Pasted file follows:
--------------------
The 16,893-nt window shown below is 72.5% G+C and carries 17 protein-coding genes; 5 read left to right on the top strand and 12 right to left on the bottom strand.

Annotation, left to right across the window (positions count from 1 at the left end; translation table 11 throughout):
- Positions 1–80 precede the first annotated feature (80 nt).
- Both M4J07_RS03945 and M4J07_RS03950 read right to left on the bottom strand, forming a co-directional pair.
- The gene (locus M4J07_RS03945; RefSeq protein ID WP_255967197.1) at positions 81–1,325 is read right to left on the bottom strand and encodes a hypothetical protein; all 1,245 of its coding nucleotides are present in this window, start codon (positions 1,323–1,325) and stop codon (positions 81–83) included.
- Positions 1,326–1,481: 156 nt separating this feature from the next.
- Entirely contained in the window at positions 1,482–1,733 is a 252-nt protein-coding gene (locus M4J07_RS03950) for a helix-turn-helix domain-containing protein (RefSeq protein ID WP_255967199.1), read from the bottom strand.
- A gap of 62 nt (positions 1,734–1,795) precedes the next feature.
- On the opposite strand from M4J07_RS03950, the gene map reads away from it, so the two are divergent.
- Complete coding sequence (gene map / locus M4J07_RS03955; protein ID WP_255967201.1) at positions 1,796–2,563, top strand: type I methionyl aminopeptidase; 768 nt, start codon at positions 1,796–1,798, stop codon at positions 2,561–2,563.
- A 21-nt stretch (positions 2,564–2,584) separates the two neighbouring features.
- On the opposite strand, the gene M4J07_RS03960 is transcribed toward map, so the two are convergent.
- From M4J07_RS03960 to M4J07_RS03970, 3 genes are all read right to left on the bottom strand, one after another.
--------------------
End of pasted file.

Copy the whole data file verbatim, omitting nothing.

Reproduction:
The 16,893-nt window shown below is 72.5% G+C and carries 17 protein-coding genes; 5 read left to right on the top strand and 12 right to left on the bottom strand.

Annotation, left to right across the window (positions count from 1 at the left end; translation table 11 throughout):
- Positions 1–80 precede the first annotated feature (80 nt).
- Both M4J07_RS03945 and M4J07_RS03950 read right to left on the bottom strand, forming a co-directional pair.
- The gene (locus M4J07_RS03945; RefSeq protein ID WP_255967197.1) at positions 81–1,325 is read right to left on the bottom strand and encodes a hypothetical protein; all 1,245 of its coding nucleotides are present in this window, start codon (positions 1,323–1,325) and stop codon (positions 81–83) included.
- Positions 1,326–1,481: 156 nt separating this feature from the next.
- Entirely contained in the window at positions 1,482–1,733 is a 252-nt protein-coding gene (locus M4J07_RS03950) for a helix-turn-helix domain-containing protein (RefSeq protein ID WP_255967199.1), read from the bottom strand.
- A gap of 62 nt (positions 1,734–1,795) precedes the next feature.
- On the opposite strand from M4J07_RS03950, the gene map reads away from it, so the two are divergent.
- Complete coding sequence (gene map / locus M4J07_RS03955; protein ID WP_255967201.1) at positions 1,796–2,563, top strand: type I methionyl aminopeptidase; 768 nt, start codon at positions 1,796–1,798, stop codon at positions 2,561–2,563.
- A 21-nt stretch (positions 2,564–2,584) separates the two neighbouring features.
- On the opposite strand, the gene M4J07_RS03960 is transcribed toward map, so the two are convergent.
- From M4J07_RS03960 to M4J07_RS03970, 3 genes are all read right to left on the bottom strand, one after another.